Memories and traces of students lost in South Korean ferry disaster

Who are the victims of the sunken ferry?
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Story highlights

  • A whiteboard carries descriptions of bodies recovered from the ferry
  • One student had a pimple and wore braces; a girl had a flower-shaped belly ring
  • A high school has lost most of its junior class in the sinking of the Sewol
  • Signs of mourning are everywhere in the neighborhood near the school

Jin Woo-hyuk had a pimple on his forehead. He was skinny and wore braces.

When divers found the teenager's body in the submerged ship, he was wearing a pair of jeans and a light green hoodie.

The simple, human details about Woo-hyuk are noted on a whiteboard, which catalogues descriptions of the bodies recovered from the sunken ferry Sewol.

Some of the victims, still unidentified, are known just by a number.

No. 63 was a female student with a flower-shaped belly ring and Adidas sweatpants.

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No. 62, another girl, had a long pony tail and wore black rosary beads.

They were among the 325 students from a South Korean high school on board the ferry that sank April 16, making up two thirds of the passengers of the ship.

Only 75 of the students were rescued. The remaining 250 are dead or missing.

'Big brother, you have to live'

The students attended Danwon High School in Ansan, a city about an hour's drive south from the capital, Seoul.

The school has lost the majority of its junior year, as well as a dozen teachers. Signs of mourning are everywhere in the surrounding neighborhood.

Yellow ribbons are tied to the school gate, symbolizing hope and solidarity with the dead and missing students' families.

A shrine of flowers and hundreds of notes to the dead decorate the school's entrance.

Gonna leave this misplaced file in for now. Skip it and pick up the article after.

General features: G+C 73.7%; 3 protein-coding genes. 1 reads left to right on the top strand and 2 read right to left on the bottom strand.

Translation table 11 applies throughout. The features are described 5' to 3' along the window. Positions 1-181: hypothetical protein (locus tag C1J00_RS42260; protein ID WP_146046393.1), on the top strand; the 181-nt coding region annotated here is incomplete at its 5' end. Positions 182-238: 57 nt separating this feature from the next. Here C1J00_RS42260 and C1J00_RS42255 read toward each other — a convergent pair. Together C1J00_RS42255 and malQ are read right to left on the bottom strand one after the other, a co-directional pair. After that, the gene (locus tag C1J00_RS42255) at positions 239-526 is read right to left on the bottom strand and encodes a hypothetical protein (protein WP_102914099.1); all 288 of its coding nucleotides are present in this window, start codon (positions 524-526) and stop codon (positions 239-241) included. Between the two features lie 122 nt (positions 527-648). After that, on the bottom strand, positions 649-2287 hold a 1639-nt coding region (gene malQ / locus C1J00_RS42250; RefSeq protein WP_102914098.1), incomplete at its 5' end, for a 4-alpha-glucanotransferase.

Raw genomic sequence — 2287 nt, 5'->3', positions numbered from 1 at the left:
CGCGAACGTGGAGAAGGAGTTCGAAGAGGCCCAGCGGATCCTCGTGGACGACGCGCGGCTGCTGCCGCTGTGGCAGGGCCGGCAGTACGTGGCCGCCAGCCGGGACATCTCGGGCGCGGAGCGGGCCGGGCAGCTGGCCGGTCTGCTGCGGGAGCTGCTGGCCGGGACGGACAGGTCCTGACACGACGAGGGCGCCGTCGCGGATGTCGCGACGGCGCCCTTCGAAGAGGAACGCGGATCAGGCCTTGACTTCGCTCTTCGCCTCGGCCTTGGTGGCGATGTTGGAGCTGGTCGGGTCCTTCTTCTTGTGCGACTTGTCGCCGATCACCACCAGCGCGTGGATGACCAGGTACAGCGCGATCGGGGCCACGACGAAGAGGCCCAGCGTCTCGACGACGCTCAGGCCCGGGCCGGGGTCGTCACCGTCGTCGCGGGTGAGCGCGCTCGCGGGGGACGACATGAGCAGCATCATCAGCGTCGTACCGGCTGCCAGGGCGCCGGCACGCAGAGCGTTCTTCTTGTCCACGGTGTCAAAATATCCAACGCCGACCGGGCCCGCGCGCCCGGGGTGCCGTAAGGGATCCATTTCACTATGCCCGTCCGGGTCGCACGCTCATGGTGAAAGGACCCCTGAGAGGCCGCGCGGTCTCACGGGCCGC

"Big brother, you have to live, you have to come back," read one note.

"I want to see you," another read. "I love you and pray for you."

Many of the messages from other students expressed regret at not being able to help their classmates on the ferry that was traveling from the port city of Incheon to Jeju, a southern resort island, when it began to list and then capsized.

'It all hurts too much'

Funerals of students have been taking place in recent days. Before the ceremonies, the hearses have driven into the school grounds for one last visit, a portrait of the dead teenager carried by a person in the passenger seat.

The trauma of the ferry disaster has affected local residents.

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"I feel my heart is being ripped up," said Ryu Chang-ryul, who has lived near the school for nine years. "For three days I haven't eaten. It all hurts too much."

Kim Young-sook runs a small restaurant near the school. She dressed in black and wept as she spoke with CNN, explaining that students are regular customers.

She played a video of a 17-year-old boy she said was like a son to her.

"He used to call me auntie," she said. "He was sitting here playing guitar talking about just how important this trip was to him. I feel so bad that I could not be there. All of us, we could have done something."

Students return to school

A makeshift memorial has been set up in a nearby basketball gymnasium, where hundreds of people file past a wall of flowers in which dozens of photos of dead and missing students are mounted. As well as local visitors, people have driven down from other cities like Seoul to pay their respects.

The school reopened Thursday, but only for students in the final year. About 100 psychiatrists and support staff from across South Korea were on hand to counsel them. Some of the teenagers arrived in hoods or wore caps to cover their faces as they made their way past journalists.

Mental health care professionals will be available to the students for at least two months, said Dr. Kim Hyun-sook, head of the community mental health program in the region.

"Koreans, when they experience trauma, they feel anger and sadness but they tend to bottle it up," he said. "We're trying to encourage emotional communication to let those feelings out."

A mother's pain

The parents of the dead and missing, meanwhile, cling to photos and videos of their lost loved ones.

Christine Kim taught English to some of the students. Her youngest daughter, Billy, was on board the ferry.

A video on Kim's cell phone shows Billy hula-hooping while wearing a dalmation costume -- a fun-loving teenager.

Billy got her boyish name because she loved goats when she was little, her mother said.

Last week, Kim looked out to sea from Jindo and called for her daughter.

"It's mom!" she cried out at the waves. "It's mom!"

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